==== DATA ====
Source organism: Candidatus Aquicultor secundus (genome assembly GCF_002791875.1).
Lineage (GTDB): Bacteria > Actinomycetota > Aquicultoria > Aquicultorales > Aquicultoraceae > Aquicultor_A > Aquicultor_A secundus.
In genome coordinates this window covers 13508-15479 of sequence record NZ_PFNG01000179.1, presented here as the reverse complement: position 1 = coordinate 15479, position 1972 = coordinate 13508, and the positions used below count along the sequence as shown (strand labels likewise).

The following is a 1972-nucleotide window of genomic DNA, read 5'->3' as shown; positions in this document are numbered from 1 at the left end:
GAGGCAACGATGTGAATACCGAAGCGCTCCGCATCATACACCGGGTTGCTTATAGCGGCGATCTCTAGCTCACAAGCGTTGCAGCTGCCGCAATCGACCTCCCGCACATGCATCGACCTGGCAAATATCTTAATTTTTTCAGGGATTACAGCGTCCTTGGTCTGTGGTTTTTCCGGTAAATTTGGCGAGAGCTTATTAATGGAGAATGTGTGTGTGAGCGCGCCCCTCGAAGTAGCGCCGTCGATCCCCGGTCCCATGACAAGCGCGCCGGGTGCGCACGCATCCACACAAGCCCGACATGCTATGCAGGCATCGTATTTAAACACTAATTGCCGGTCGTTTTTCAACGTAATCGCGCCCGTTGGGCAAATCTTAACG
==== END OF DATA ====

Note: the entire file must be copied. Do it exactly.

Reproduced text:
Source organism: Candidatus Aquicultor secundus (genome assembly GCF_002791875.1).
Lineage (GTDB): Bacteria > Actinomycetota > Aquicultoria > Aquicultorales > Aquicultoraceae > Aquicultor_A > Aquicultor_A secundus.
In genome coordinates this window covers 13508-15479 of sequence record NZ_PFNG01000179.1, presented here as the reverse complement: position 1 = coordinate 15479, position 1972 = coordinate 13508, and the positions used below count along the sequence as shown (strand labels likewise).

The following is a 1972-nucleotide window of genomic DNA, read 5'->3' as shown; positions in this document are numbered from 1 at the left end:
GAGGCAACGATGTGAATACCGAAGCGCTCCGCATCATACACCGGGTTGCTTATAGCGGCGATCTCTAGCTCACAAGCGTTGCAGCTGCCGCAATCGACCTCCCGCACATGCATCGACCTGGCAAATATCTTAATTTTTTCAGGGATTACAGCGTCCTTGGTCTGTGGTTTTTCCGGTAAATTTGGCGAGAGCTTATTAATGGAGAATGTGTGTGTGAGCGCGCCCCTCGAAGTAGCGCCGTCGATCCCCGGTCCCATGACAAGCGCGCCGGGTGCGCACGCATCCACACAAGCCCGACATGCTATGCAGGCATCGTATTTAAACACTAATTGCCGGTCGTTTTTCAACGTAATCGCGCCCGTTGGGCAAATCTTAACG